Community partners Busboys & Poets, Docs in Progress, Institute For Policy Studies, Peace Café, and Reporters Without Borders invite you to this Filmfest DC screening of 5 Broken Cameras followed by a discussion with filmmaker Emad Burnat at both screenings.
Reports of the death of Palestinian hopes have been greatly exaggerated.
A poem about Gaza asks whether there is a poem in Gaza that hasn’t been written?
Israel’s fundamental policy toward the Palestinians is the problem, and that policy has hardly changed, despite the left, right and center parties that have been in power.
Poet, writer and IPS Board Chair E. Ethelbert Miller will interview IPS Fellow Phyllis Bennis about her life and work. Today, Phyllis is a leading scholar-activist and voice of reason on the Middle East and on the U.S. wars in Iraq and Afghanistan.
Gingrich’s willingness to outsource U.S. military policy to Tel Aviv is even more mind-boggling than Romney’s deference on diplomacy.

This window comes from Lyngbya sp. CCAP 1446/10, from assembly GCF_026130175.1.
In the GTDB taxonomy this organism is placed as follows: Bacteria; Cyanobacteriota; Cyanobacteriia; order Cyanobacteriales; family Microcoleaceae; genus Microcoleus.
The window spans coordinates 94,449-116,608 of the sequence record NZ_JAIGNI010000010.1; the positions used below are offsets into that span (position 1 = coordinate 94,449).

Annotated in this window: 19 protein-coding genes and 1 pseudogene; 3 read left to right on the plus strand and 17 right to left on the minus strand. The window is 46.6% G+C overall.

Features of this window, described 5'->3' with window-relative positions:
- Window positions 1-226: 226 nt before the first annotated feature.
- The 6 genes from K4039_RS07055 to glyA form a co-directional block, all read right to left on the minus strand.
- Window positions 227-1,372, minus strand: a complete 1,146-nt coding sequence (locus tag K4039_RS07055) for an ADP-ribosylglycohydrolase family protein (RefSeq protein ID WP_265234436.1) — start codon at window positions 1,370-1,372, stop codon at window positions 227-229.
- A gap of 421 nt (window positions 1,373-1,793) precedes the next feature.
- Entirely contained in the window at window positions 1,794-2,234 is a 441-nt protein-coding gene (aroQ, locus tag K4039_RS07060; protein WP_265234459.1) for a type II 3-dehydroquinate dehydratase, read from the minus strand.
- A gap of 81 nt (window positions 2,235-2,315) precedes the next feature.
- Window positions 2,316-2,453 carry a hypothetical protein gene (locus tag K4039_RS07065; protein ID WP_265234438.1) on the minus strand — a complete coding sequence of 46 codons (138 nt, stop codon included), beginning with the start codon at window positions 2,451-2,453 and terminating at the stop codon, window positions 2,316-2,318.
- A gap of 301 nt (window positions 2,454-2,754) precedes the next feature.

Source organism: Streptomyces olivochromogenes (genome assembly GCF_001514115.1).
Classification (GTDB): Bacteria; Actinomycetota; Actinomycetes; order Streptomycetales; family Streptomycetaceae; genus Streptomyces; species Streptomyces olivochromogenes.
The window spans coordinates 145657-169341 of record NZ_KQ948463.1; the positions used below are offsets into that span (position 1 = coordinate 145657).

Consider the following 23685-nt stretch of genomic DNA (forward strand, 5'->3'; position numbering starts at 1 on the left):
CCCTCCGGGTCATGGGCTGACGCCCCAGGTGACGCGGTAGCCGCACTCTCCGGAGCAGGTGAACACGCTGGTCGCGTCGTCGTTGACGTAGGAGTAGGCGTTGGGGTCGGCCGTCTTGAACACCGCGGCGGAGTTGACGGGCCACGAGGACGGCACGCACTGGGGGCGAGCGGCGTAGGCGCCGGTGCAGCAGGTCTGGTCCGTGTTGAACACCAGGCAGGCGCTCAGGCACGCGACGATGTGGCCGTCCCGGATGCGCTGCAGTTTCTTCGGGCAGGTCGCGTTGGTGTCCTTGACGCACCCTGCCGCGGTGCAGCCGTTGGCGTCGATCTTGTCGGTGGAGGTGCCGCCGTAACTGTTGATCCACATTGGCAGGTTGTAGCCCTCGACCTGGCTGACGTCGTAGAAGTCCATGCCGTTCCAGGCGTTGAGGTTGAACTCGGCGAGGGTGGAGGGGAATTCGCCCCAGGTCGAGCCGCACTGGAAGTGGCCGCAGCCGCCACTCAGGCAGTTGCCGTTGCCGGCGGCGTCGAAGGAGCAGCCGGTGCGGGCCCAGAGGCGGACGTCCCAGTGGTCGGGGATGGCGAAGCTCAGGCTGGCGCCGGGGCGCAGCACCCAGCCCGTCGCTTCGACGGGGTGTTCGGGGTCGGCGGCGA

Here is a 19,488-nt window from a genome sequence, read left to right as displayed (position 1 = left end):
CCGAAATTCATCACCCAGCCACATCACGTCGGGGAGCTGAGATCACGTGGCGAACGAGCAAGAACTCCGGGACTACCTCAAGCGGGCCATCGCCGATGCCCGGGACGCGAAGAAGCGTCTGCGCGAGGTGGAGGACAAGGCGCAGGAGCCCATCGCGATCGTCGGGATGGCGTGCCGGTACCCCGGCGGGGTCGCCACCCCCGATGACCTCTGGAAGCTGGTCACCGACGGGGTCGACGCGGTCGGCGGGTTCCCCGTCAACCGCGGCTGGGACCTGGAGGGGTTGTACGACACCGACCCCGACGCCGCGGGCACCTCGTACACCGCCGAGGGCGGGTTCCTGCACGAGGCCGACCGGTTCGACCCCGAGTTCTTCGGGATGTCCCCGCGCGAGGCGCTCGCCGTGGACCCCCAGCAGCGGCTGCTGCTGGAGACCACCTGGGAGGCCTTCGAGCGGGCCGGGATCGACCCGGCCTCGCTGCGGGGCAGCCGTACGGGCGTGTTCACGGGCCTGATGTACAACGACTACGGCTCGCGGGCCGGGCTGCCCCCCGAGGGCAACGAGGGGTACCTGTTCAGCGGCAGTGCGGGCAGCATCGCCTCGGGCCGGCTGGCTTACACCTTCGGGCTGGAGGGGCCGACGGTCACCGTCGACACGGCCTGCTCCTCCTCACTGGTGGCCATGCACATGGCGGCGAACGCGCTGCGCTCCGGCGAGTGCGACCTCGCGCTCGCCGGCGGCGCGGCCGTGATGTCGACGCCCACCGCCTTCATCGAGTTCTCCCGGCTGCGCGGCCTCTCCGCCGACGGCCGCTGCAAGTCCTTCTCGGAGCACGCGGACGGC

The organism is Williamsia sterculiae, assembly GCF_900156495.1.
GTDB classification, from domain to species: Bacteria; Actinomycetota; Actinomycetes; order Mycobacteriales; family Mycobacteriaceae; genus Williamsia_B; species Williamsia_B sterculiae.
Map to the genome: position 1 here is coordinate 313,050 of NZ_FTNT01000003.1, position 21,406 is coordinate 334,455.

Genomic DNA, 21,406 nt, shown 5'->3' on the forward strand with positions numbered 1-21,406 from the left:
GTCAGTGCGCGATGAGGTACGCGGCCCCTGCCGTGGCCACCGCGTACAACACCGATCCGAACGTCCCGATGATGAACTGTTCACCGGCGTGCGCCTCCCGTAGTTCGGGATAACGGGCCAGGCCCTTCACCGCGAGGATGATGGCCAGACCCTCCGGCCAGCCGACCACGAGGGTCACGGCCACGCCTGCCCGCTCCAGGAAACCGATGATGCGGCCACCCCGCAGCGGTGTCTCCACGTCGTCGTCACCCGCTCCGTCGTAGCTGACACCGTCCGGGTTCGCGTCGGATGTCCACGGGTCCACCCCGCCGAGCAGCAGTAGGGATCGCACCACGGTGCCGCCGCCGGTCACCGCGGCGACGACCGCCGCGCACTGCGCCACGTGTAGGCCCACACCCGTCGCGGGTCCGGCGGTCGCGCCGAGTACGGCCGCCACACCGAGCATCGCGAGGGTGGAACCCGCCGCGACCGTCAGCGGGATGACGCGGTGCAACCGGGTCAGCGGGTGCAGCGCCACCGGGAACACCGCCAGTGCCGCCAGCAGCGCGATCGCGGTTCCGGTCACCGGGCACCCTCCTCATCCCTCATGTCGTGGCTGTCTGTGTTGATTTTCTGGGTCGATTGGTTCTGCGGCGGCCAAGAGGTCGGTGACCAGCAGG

The Arab Spring may have started in early 2011, but its origins link directly to the non-violent, society-wide mobilization that transformed Palestine’s national struggle beginning in the late 1980s.
Putting Israeli interests ahead of American interests begins to backfire.
Democracy Now! interview discussing the world’s symbolic rejection of the U.S.-led peace process, and the U.S. response.
The Occupy Wall Street movement claimed a little scrap of earth in Zuccotti Park on behalf of all of us, and created a live-in soapbox from which to challenge inequality.
The prisoner exchange between Israel and Hamas reflects the power of occupation and the power of changing circumstances.
Efforts to restrict my commentary on the Palestinian statehood bid show that when ideas can still turn into action even – or especially – when someone tries to squelch them.
Until there is a change in the Obama administration’s policies, the president has little credibility in preaching to the world about the importance of peace.
Both the United States and Israeli believed their wildernesses — and those that inhabited them — needed to be tamed.
The Oslo Accords produced nothing but settlements and suffering.